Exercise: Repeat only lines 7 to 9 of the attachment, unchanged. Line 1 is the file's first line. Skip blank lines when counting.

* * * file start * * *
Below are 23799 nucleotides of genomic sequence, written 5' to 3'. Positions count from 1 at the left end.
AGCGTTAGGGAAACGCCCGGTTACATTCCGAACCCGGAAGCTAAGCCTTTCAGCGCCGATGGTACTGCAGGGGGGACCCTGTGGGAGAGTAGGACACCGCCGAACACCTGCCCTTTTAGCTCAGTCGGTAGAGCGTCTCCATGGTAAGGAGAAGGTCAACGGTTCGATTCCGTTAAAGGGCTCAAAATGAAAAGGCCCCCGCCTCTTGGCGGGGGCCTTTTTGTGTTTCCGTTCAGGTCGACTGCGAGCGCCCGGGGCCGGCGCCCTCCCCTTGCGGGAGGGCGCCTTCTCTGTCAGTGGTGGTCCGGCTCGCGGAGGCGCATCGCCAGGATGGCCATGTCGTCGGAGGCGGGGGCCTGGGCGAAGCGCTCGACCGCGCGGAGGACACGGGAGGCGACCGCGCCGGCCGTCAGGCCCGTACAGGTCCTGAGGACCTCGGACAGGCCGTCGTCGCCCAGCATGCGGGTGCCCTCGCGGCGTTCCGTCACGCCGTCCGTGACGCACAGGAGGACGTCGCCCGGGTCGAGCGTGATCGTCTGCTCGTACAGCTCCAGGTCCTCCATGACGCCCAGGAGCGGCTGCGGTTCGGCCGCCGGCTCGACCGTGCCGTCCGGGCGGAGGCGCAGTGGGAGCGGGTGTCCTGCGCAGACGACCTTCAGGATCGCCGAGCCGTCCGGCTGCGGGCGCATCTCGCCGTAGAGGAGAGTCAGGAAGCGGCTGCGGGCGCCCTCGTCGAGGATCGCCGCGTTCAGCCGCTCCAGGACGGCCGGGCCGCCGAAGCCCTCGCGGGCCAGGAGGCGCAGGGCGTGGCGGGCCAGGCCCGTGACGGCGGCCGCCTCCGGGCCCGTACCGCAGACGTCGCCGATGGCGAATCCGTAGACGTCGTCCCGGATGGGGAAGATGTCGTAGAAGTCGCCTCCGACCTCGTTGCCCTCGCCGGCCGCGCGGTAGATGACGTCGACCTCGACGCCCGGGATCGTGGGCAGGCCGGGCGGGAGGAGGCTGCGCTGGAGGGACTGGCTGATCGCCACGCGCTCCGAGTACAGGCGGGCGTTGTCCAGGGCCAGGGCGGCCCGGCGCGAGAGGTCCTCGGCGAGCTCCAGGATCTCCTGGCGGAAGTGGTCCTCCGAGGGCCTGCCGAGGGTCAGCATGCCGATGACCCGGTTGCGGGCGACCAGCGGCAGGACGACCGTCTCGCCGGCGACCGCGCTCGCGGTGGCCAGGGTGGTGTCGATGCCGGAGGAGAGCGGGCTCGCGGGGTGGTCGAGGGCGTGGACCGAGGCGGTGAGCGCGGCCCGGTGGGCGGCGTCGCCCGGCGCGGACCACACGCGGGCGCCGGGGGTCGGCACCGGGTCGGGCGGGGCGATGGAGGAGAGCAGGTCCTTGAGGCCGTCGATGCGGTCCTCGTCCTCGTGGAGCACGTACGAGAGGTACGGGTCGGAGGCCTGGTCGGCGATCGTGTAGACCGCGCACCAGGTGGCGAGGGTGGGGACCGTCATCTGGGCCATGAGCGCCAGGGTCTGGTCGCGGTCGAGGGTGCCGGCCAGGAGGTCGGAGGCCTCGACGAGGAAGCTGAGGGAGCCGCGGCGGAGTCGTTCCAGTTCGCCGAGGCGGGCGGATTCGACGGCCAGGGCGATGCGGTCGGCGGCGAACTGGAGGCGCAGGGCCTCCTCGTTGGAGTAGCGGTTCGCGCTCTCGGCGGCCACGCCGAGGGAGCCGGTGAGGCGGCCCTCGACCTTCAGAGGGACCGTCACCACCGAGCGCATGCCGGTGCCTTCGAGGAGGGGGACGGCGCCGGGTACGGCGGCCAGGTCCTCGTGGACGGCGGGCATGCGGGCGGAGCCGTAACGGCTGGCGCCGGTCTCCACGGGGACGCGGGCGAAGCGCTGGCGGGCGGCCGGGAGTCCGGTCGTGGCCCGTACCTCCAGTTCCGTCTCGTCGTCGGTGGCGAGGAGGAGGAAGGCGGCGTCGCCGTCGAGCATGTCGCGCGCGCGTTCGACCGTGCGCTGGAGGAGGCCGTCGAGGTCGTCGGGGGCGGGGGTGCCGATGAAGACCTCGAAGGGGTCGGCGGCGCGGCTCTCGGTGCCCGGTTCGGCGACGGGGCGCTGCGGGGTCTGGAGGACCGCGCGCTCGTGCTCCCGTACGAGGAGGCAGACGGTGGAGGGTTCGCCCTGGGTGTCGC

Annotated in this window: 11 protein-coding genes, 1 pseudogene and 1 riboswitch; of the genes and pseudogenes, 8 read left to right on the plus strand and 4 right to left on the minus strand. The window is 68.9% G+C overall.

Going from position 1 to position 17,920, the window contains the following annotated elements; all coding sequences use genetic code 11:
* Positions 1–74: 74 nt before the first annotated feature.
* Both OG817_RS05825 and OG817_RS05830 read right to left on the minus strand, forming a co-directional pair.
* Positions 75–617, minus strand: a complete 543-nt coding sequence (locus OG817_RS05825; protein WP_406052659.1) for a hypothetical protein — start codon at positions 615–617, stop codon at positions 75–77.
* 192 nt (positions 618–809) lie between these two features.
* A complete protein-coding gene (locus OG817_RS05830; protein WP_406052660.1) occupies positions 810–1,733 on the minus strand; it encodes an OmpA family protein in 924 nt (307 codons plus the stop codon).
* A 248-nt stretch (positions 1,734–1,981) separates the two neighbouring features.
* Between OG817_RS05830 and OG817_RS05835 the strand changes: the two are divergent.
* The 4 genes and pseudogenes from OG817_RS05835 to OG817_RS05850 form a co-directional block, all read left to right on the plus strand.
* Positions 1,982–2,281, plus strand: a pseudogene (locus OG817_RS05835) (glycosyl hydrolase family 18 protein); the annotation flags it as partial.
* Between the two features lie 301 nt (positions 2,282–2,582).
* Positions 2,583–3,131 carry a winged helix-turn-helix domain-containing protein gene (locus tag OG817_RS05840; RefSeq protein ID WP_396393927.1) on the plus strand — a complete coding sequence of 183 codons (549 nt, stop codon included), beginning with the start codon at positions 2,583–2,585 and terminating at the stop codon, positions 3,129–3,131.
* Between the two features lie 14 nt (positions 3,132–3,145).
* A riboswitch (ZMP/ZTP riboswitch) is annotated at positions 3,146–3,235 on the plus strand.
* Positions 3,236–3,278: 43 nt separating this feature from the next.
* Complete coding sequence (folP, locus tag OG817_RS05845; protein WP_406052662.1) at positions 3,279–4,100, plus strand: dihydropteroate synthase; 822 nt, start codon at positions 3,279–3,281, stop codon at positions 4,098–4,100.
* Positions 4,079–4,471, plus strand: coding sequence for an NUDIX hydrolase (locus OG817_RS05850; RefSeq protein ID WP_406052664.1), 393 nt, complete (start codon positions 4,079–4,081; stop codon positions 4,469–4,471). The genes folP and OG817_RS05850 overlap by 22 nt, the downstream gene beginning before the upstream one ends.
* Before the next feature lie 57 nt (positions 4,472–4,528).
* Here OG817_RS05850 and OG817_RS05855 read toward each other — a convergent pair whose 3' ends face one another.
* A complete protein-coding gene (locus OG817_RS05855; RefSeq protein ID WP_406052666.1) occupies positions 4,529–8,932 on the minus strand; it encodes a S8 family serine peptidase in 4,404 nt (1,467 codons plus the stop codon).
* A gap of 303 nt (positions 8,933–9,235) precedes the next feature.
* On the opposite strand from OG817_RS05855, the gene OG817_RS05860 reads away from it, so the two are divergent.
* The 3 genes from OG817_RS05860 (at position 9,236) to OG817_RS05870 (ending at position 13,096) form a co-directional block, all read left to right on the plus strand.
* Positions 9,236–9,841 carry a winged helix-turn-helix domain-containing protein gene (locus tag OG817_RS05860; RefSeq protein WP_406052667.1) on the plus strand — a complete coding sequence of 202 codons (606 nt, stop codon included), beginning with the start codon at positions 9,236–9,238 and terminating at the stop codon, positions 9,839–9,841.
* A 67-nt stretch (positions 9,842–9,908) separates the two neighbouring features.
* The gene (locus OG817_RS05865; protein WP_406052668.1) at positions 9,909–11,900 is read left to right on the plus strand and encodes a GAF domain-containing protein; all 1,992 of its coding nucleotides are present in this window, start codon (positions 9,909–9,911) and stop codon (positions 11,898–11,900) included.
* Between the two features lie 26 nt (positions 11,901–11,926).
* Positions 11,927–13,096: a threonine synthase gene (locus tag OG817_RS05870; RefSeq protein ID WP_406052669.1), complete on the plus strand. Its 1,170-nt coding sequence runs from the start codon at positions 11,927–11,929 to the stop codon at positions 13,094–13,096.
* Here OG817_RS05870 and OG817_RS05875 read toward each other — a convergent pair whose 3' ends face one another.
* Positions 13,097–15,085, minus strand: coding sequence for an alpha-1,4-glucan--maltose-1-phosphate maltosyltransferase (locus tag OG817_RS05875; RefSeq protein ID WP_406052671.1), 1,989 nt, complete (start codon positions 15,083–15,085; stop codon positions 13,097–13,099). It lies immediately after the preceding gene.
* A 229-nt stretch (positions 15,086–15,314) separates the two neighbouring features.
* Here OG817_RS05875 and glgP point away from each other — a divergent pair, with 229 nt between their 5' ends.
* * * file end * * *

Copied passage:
* Positions 75–617, minus strand: a complete 543-nt coding sequence (locus OG817_RS05825; protein WP_406052659.1) for a hypothetical protein — start codon at positions 615–617, stop codon at positions 75–77.
* 192 nt (positions 618–809) lie between these two features.
* A complete protein-coding gene (locus OG817_RS05830; protein WP_406052660.1) occupies positions 810–1,733 on the minus strand; it encodes an OmpA family protein in 924 nt (307 codons plus the stop codon).